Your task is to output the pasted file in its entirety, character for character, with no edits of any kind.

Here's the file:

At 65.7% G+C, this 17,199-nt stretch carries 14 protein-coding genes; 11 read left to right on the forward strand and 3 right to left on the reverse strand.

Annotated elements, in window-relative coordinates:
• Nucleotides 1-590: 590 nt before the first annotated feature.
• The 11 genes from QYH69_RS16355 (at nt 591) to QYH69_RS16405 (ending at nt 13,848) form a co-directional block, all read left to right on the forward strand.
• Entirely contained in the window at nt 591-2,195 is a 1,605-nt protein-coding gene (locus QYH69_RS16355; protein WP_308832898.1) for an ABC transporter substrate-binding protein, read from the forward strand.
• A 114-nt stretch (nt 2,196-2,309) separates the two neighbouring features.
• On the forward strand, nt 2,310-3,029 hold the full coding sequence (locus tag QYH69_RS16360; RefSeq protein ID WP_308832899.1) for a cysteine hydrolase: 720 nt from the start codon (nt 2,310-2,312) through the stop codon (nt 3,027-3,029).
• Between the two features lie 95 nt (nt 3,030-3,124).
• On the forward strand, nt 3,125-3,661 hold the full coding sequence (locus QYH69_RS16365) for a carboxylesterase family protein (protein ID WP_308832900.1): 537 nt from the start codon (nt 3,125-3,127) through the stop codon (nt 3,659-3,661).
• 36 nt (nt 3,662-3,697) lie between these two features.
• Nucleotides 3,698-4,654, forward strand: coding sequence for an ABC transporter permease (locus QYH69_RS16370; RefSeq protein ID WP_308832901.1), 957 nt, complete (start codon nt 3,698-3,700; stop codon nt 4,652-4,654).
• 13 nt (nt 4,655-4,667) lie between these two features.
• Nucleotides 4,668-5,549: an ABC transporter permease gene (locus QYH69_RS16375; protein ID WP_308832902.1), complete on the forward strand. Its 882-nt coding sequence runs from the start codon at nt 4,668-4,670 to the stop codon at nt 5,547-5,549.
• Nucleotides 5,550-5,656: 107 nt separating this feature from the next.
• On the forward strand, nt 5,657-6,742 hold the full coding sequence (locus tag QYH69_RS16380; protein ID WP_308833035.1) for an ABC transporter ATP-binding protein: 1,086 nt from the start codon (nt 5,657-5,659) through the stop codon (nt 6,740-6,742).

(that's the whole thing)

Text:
At 65.7% G+C, this 17,199-nt stretch carries 14 protein-coding genes; 11 read left to right on the forward strand and 3 right to left on the reverse strand.

Annotated elements, in window-relative coordinates:
• Nucleotides 1-590: 590 nt before the first annotated feature.
• The 11 genes from QYH69_RS16355 (at nt 591) to QYH69_RS16405 (ending at nt 13,848) form a co-directional block, all read left to right on the forward strand.
• Entirely contained in the window at nt 591-2,195 is a 1,605-nt protein-coding gene (locus QYH69_RS16355; protein WP_308832898.1) for an ABC transporter substrate-binding protein, read from the forward strand.
• A 114-nt stretch (nt 2,196-2,309) separates the two neighbouring features.
• On the forward strand, nt 2,310-3,029 hold the full coding sequence (locus tag QYH69_RS16360; RefSeq protein ID WP_308832899.1) for a cysteine hydrolase: 720 nt from the start codon (nt 2,310-2,312) through the stop codon (nt 3,027-3,029).
• Between the two features lie 95 nt (nt 3,030-3,124).
• On the forward strand, nt 3,125-3,661 hold the full coding sequence (locus QYH69_RS16365) for a carboxylesterase family protein (protein ID WP_308832900.1): 537 nt from the start codon (nt 3,125-3,127) through the stop codon (nt 3,659-3,661).
• 36 nt (nt 3,662-3,697) lie between these two features.
• Nucleotides 3,698-4,654, forward strand: coding sequence for an ABC transporter permease (locus QYH69_RS16370; RefSeq protein ID WP_308832901.1), 957 nt, complete (start codon nt 3,698-3,700; stop codon nt 4,652-4,654).
• 13 nt (nt 4,655-4,667) lie between these two features.
• Nucleotides 4,668-5,549: an ABC transporter permease gene (locus QYH69_RS16375; protein ID WP_308832902.1), complete on the forward strand. Its 882-nt coding sequence runs from the start codon at nt 4,668-4,670 to the stop codon at nt 5,547-5,549.
• Nucleotides 5,550-5,656: 107 nt separating this feature from the next.
• On the forward strand, nt 5,657-6,742 hold the full coding sequence (locus tag QYH69_RS16380; protein ID WP_308833035.1) for an ABC transporter ATP-binding protein: 1,086 nt from the start codon (nt 5,657-5,659) through the stop codon (nt 6,740-6,742).